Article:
(a) A principal, pursuant to a health care power of attorney, may grant to the health care agent full power and authority to make health care decisions to the same extent that the principal could make those decisions for himself or herself if he or she had capacity to make and communicate health care decisions, including without limitation, the power to authorize withholding or discontinuing life-prolonging measures and the power to authorize the giving or withholding of mental health treatment. A health care power of attorney may also contain or incorporate by reference any lawful guidelines or directions relating to the health care of the principal as the principal deems appropriate.
(a1) A health care power of attorney may incorporate or be combined with an advance instruction for mental health treatment prepared pursuant to Part 2 of Article 3 of Chapter 122C of the General Statutes. A health care agent’s decisions about mental health treatment shall be consistent with any statements the principal has expressed in an advance instruction for mental health treatment if one so exists, and if none exists, shall be consistent with what the agent believes in good faith to be the manner in which the principal would act if the principal did not lack capacity to make or communicate health care decisions. A health care agent is not subject to criminal prosecution, civil liability, or professional disciplinary action for any action taken in good faith pursuant to an advance instruction for mental health treatment.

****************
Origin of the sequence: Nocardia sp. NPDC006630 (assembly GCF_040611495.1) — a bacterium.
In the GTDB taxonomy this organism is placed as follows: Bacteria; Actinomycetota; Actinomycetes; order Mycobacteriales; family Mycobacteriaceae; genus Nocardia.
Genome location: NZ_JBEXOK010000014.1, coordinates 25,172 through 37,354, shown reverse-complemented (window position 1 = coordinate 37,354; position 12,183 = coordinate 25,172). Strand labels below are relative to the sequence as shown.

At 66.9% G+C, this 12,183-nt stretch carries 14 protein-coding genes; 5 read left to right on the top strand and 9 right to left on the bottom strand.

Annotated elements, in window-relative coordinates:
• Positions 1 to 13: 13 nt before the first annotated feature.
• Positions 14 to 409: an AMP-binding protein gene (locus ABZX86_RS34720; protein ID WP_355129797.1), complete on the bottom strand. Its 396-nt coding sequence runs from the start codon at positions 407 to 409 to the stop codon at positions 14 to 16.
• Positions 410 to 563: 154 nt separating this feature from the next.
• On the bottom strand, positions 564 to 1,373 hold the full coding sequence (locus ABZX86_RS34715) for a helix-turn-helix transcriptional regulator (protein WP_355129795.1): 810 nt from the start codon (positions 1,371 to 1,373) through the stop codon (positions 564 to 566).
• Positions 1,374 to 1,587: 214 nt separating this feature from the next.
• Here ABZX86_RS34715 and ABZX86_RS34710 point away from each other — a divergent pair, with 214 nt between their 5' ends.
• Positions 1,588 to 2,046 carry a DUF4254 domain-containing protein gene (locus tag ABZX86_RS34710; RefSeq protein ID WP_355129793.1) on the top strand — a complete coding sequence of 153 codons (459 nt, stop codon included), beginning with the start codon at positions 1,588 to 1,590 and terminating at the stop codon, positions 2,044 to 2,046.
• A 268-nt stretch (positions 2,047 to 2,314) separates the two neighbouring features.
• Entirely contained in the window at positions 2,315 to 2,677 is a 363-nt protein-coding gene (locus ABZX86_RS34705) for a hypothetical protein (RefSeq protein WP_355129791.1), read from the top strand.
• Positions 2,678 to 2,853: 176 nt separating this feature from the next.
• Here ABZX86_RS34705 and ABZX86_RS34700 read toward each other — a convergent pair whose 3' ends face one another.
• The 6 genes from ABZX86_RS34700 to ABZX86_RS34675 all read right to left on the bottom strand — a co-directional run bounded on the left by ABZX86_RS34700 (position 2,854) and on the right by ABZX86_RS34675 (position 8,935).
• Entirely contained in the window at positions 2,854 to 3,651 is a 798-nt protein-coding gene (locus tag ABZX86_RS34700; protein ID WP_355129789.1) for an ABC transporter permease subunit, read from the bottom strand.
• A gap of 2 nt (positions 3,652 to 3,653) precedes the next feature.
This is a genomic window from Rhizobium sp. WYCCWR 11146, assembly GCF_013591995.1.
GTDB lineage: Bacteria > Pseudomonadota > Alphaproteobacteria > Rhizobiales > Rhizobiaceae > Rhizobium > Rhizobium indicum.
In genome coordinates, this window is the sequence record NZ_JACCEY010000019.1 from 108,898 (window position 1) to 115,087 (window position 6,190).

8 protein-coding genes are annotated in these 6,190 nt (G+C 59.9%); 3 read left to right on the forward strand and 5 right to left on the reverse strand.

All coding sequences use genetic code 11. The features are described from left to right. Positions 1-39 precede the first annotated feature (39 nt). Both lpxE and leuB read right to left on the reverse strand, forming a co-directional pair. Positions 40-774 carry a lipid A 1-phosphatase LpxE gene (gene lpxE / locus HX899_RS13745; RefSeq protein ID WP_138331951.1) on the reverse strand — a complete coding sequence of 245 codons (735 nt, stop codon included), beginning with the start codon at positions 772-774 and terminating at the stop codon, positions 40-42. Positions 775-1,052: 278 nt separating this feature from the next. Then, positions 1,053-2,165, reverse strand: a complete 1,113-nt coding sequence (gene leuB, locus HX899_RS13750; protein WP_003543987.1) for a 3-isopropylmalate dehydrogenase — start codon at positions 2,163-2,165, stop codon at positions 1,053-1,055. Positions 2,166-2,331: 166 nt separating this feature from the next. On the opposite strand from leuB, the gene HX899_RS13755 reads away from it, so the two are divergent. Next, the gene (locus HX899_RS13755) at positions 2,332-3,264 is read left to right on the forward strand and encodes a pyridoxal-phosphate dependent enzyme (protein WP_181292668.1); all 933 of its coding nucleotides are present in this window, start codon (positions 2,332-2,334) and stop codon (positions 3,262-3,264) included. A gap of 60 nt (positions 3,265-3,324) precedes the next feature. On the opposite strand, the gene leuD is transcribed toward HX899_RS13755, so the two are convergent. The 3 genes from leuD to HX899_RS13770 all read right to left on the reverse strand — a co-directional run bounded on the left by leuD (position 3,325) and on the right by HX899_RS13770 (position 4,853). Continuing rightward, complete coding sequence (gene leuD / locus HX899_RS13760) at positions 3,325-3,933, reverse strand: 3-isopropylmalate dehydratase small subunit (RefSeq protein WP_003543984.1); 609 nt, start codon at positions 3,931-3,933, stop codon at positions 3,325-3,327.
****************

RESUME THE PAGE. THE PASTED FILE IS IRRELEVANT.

(b) A health care power of attorney may authorize the health care agent to exercise any and all rights the principal may have with respect to anatomical gifts, the authorization of any autopsy, and the disposition of remains; provided this authority is limited to incurring reasonable costs related to exercising these powers, and a health care power of attorney does not give the health care agent general authority over a principal’s property or financial affairs.
(c) A health care power of attorney may contain, and the authority of the health care agent shall be subject to, the specific limitations or restrictions as the principal deems appropriate.
(d) The powers and authority granted to the health care agent pursuant to a health care power of attorney shall be limited to the matters addressed in it, and, except as necessary to exercise such powers and authority relating to health care, shall not confer any power or authority with respect to the property or financial affairs of the principal.
(e) This Article shall not be construed to invalidate a power of attorney that authorizes an agent to make health care decisions for the principal, which was executed prior to October 1, 1991.
(f) A health care power of attorney does not limit any authority in Article 5 of Chapter 122C of the General Statutes either to take a person into custody or to admit, retain, or treat a person in a facility. (1991, c. 639, s. 1; 1998-198, s. 1; 1998-217, s. 53; 2007-502, s. 3.)
Terms Used In North Carolina General Statutes 32A-19
- Power of attorney: A written instrument which authorizes one person to act as another's agent or attorney. The power of attorney may be for a definite, specific act, or it may be general in nature. The terms of the written power of attorney may specify when it will expire. If not, the power of attorney usually expires when the person granting it dies. Source: OCC
- property: shall include all property, both real and personal. See North Carolina General Statutes 12-3